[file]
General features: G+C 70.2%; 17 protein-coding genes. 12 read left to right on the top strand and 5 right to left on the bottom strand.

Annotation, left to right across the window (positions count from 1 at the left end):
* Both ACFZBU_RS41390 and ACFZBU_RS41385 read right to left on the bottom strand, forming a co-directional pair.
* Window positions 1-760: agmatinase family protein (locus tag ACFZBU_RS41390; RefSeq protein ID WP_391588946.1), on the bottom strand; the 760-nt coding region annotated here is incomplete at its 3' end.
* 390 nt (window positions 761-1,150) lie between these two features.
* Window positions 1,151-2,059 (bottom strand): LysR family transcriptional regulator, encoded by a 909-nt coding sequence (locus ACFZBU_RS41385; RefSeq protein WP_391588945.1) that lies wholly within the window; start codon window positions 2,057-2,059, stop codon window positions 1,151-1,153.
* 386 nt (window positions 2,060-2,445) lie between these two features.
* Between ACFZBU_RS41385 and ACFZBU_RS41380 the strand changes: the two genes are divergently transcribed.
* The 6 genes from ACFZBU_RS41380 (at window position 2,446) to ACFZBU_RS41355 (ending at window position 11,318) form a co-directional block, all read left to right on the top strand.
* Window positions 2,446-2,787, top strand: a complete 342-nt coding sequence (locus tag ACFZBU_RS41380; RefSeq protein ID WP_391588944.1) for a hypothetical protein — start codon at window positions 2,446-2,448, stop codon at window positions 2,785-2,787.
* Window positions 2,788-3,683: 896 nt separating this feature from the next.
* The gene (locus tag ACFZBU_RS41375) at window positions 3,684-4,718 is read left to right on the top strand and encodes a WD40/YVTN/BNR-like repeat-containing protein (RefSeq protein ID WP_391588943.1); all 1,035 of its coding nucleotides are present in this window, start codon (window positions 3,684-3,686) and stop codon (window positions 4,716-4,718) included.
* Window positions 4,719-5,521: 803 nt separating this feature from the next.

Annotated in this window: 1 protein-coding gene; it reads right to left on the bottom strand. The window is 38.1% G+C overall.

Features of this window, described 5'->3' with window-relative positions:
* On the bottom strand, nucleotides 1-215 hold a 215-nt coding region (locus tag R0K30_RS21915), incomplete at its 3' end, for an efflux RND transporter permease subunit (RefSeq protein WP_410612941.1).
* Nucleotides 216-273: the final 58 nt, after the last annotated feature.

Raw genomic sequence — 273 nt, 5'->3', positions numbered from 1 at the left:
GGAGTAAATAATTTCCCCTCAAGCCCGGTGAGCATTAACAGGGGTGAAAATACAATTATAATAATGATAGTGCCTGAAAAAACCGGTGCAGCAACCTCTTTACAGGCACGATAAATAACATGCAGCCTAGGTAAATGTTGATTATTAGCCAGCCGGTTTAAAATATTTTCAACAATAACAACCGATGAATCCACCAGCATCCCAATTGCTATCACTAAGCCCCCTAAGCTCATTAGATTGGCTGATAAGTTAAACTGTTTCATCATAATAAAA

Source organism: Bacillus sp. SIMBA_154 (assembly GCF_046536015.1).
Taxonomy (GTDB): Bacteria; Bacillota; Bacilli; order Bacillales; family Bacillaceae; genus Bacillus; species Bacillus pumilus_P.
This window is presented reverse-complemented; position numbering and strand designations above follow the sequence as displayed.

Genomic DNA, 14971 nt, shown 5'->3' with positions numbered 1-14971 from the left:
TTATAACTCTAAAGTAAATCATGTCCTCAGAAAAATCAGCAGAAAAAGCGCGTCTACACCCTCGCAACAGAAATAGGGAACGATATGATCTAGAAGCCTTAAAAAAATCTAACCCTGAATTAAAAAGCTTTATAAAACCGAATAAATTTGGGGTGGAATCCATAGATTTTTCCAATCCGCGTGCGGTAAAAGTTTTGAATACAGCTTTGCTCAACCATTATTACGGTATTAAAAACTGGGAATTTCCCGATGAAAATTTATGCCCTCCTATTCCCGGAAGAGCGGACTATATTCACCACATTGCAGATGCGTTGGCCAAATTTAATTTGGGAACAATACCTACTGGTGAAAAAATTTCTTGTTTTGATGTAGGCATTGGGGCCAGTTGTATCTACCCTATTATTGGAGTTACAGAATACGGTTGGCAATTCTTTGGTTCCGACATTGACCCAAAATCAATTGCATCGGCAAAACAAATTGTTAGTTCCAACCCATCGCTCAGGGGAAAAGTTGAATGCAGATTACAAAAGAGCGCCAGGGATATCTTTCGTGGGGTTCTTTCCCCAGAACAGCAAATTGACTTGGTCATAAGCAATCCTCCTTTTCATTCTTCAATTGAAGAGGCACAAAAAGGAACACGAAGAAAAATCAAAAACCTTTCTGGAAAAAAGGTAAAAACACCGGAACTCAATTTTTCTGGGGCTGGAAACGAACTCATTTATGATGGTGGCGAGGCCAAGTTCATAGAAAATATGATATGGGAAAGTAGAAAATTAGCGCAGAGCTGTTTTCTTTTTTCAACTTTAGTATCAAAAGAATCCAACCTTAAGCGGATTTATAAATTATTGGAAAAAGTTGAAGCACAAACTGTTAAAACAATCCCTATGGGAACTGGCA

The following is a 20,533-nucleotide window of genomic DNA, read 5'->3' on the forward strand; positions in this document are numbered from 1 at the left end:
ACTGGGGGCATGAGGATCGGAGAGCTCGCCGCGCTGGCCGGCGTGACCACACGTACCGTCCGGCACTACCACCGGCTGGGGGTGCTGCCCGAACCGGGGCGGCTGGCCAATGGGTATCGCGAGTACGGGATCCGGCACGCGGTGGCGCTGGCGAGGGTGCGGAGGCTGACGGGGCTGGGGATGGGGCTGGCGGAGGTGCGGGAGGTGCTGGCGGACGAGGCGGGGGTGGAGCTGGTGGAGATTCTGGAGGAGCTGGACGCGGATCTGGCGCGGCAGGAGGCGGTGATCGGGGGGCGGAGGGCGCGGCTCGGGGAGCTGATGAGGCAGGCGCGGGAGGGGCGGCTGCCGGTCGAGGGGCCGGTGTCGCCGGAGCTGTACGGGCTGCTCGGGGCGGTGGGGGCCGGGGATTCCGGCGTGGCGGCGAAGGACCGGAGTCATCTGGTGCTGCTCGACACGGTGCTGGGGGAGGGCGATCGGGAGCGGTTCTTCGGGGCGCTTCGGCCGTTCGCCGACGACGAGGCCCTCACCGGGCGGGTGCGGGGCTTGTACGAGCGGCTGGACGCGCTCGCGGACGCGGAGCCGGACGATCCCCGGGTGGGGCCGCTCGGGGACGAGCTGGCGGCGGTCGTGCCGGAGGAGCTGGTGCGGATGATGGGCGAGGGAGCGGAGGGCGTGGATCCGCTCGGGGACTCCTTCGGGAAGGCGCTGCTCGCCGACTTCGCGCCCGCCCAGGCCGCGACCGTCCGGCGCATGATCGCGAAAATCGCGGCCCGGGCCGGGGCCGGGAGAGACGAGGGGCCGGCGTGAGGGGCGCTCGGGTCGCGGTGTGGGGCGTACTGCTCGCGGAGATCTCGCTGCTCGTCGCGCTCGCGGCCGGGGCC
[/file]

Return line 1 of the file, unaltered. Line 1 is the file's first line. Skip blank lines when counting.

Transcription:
General features: G+C 70.2%; 17 protein-coding genes. 12 read left to right on the top strand and 5 right to left on the bottom strand.